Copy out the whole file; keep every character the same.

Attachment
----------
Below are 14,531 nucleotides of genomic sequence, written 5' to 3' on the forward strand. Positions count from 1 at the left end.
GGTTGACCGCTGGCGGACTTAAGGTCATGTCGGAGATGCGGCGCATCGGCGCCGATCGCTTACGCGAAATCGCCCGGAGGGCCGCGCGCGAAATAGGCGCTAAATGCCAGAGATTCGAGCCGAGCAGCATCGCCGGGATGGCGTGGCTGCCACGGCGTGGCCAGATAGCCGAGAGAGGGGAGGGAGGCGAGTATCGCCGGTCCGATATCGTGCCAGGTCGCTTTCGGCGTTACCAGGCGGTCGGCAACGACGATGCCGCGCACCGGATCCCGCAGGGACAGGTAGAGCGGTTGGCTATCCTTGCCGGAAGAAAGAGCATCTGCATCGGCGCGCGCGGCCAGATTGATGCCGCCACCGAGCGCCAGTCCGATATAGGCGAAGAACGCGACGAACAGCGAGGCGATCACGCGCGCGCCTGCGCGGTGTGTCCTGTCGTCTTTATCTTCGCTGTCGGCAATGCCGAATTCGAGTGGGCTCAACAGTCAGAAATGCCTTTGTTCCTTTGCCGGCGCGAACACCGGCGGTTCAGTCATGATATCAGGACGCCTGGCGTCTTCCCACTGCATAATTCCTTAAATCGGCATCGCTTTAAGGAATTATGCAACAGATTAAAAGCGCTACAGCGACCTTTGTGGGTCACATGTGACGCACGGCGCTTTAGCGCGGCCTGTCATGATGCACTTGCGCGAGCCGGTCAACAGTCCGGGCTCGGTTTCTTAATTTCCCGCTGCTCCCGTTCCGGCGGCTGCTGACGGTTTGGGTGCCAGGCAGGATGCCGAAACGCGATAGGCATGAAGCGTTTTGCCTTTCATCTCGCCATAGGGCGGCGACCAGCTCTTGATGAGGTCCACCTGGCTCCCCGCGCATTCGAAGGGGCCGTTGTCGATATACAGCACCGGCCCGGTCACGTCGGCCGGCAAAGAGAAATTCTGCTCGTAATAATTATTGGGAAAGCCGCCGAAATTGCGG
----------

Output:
Below are 14,531 nucleotides of genomic sequence, written 5' to 3' on the forward strand. Positions count from 1 at the left end.
GGTTGACCGCTGGCGGACTTAAGGTCATGTCGGAGATGCGGCGCATCGGCGCCGATCGCTTACGCGAAATCGCCCGGAGGGCCGCGCGCGAAATAGGCGCTAAATGCCAGAGATTCGAGCCGAGCAGCATCGCCGGGATGGCGTGGCTGCCACGGCGTGGCCAGATAGCCGAGAGAGGGGAGGGAGGCGAGTATCGCCGGTCCGATATCGTGCCAGGTCGCTTTCGGCGTTACCAGGCGGTCGGCAACGACGATGCCGCGCACCGGATCCCGCAGGGACAGGTAGAGCGGTTGGCTATCCTTGCCGGAAGAAAGAGCATCTGCATCGGCGCGCGCGGCCAGATTGATGCCGCCACCGAGCGCCAGTCCGATATAGGCGAAGAACGCGACGAACAGCGAGGCGATCACGCGCGCGCCTGCGCGGTGTGTCCTGTCGTCTTTATCTTCGCTGTCGGCAATGCCGAATTCGAGTGGGCTCAACAGTCAGAAATGCCTTTGTTCCTTTGCCGGCGCGAACACCGGCGGTTCAGTCATGATATCAGGACGCCTGGCGTCTTCCCACTGCATAATTCCTTAAATCGGCATCGCTTTAAGGAATTATGCAACAGATTAAAAGCGCTACAGCGACCTTTGTGGGTCACATGTGACGCACGGCGCTTTAGCGCGGCCTGTCATGATGCACTTGCGCGAGCCGGTCAACAGTCCGGGCTCGGTTTCTTAATTTCCCGCTGCTCCCGTTCCGGCGGCTGCTGACGGTTTGGGTGCCAGGCAGGATGCCGAAACGCGATAGGCATGAAGCGTTTTGCCTTTCATCTCGCCATAGGGCGGCGACCAGCTCTTGATGAGGTCCACCTGGCTCCCCGCGCATTCGAAGGGGCCGTTGTCGATATACAGCACCGGCCCGGTCACGTCGGCCGGCAAAGAGAAATTCTGCTCGTAATAATTATTGGGAAAGCCGCCGAAATTGCGG